Power of prayer

Church community pulls for officer’s recovery
Monday, January 31, 2005 | 12:00 a.m. CST; updated 11:20 a.m. CDT, Sunday, July 20, 2008

The 9:45 a.m. service at Grace Bible Church was missing two of its regulars Sunday.

“That’s where Molly and Corey usually sit,” said Michael Burt, the church’s pastor, gesturing to where wounded Columbia police Officer Molly Bowden and her husband, Officer Corey Bowden, sit when they attend the service.

Molly Bowden remained Sunday at University Hospital, where she has been since she was shot by Richard Evans after she pulled him over for a traffic stop Jan. 10.

As the service started four young musicians took up their instruments and led the congregation in song.

When the songs ended, a young woman read from the Bible, “The people who walked in darkness have seen a great light, on those who walked in the shadow of death, a light has shined.”

For David and Beverly Thomas, Bowden’s parents, the light in the darkness of the last three weeks has been the community of Grace Bible Church.

Both of Bowden’s parents, who were at a later service Sunday, spoke of their connection to the church.

“We came to Grace back in the ’90s,” David Thomas said. “We don’t miss a Sunday.”

The Thomases, who had been at University Hospital before the service, said Bowden was in a coma induced by medication to help fight an infection.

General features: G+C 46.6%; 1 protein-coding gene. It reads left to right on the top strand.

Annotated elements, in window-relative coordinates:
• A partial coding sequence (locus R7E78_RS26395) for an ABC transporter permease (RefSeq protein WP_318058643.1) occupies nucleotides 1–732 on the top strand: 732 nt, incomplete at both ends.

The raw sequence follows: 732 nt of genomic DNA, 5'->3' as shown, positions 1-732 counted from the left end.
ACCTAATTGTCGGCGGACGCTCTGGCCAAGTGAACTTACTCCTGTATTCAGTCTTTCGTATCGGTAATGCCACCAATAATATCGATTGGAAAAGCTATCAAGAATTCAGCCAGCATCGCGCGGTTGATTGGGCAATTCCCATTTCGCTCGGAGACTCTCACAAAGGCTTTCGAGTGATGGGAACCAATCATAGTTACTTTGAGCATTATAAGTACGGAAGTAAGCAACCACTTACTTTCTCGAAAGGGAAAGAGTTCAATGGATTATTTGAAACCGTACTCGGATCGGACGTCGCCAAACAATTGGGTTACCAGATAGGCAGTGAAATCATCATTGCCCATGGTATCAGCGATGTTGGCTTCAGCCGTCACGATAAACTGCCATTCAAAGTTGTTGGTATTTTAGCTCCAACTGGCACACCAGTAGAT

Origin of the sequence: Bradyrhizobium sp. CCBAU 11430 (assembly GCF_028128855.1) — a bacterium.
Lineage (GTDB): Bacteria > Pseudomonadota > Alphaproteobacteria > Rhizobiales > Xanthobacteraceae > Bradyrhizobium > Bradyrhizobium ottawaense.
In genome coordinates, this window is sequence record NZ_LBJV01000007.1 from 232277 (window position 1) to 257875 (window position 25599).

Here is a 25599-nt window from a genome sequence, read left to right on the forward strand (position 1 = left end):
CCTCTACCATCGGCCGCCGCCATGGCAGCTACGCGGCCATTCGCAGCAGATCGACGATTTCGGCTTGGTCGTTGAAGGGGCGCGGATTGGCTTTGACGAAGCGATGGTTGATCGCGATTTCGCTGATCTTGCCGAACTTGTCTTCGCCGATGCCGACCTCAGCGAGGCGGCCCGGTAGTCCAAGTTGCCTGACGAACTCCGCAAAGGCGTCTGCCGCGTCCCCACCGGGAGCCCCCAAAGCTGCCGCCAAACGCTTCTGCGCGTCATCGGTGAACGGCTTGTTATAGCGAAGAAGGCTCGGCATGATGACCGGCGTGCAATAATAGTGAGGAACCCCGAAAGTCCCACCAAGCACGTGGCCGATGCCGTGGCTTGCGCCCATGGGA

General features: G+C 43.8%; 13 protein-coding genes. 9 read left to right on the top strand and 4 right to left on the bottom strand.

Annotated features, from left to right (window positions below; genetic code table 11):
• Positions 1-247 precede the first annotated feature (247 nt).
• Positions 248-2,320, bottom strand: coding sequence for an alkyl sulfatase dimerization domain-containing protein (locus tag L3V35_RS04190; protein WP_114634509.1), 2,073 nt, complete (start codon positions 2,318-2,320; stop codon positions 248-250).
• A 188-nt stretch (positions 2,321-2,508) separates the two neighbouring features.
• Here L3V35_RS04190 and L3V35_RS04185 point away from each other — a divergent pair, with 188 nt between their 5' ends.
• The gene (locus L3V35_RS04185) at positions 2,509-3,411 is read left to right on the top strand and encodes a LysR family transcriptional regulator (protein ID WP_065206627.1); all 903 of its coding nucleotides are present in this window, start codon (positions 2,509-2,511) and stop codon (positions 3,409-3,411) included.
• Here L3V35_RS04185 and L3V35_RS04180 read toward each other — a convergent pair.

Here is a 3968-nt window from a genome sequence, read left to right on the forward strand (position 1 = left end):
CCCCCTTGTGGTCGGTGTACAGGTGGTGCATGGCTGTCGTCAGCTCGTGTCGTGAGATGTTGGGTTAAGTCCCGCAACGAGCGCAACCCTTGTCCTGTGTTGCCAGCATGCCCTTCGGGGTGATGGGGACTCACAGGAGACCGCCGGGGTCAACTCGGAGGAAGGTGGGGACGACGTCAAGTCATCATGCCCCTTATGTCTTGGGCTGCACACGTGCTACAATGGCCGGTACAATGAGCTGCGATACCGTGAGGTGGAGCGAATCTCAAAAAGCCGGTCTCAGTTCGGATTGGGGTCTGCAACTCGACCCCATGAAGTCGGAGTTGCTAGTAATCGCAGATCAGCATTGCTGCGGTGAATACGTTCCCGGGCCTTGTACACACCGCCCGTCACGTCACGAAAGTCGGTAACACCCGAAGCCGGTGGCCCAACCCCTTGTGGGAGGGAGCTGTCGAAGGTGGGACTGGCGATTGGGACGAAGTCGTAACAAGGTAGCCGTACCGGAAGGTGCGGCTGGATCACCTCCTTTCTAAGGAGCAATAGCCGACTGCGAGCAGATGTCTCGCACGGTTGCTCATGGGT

Their daughter’s faith is a continual source of hope for her family. Her parents said earlier that Molly Bowden proclaimed Jesus as her savior when she was 8 years old.

Beverly Thomas said the Bible verse that’s been helping her most these days is Romans 10:9, “Because if you confess that Jesus is Lord and believe in your heart that God raised him from the dead, you will be saved.”

The strength that Beverly Thomas has gained from her church is palpable.

“This community has been just awesome,” she said. “It’s what sustains us.”

“Today we pray for Molly, for Corey, for Dave and Beverly,” Burt said during the later service, with the Thomases in attendance. “We want a reputation of loving our family, and this is our family.”

Church member Jeff Gould agreed.

“This is more than just people coming together on Sunday. We share each other’s hurts; we share each other’s triumphs,” he said. “The Thomases are dear to us.”

For members Kathleen Alexander and her husband, Randall, supporting the Thomases has meant caring for their house and dog so they can spend as much time with their daughter as possible.

A recorded message at the Thomas residence has been a source of updates for family, friends and co-workers.

“It is actually my husband’s voice on the answering machine,” Kathleen Alexander said. “In the evening we go to the hospital. Dave and Beverly give us the report. I write it down and my husband reads it on the machine.”

Randy Prather, who is an elder on the church’s board, said he has been surprised by what he has seen during his visits to University Hospital.

“It’s so interesting to go to the hospital and see the family that I didn’t know about,” he said, alluding to Bowden’s colleagues in the police, fire and sheriff’s departments, who have been a nearly constant presence at the hospital.

“There have been so many people who are willing to help,” Burt said.

The sign outside the church on Paris Road says it all: “Pray for Molly Bowden. Miracles Still Happen!”

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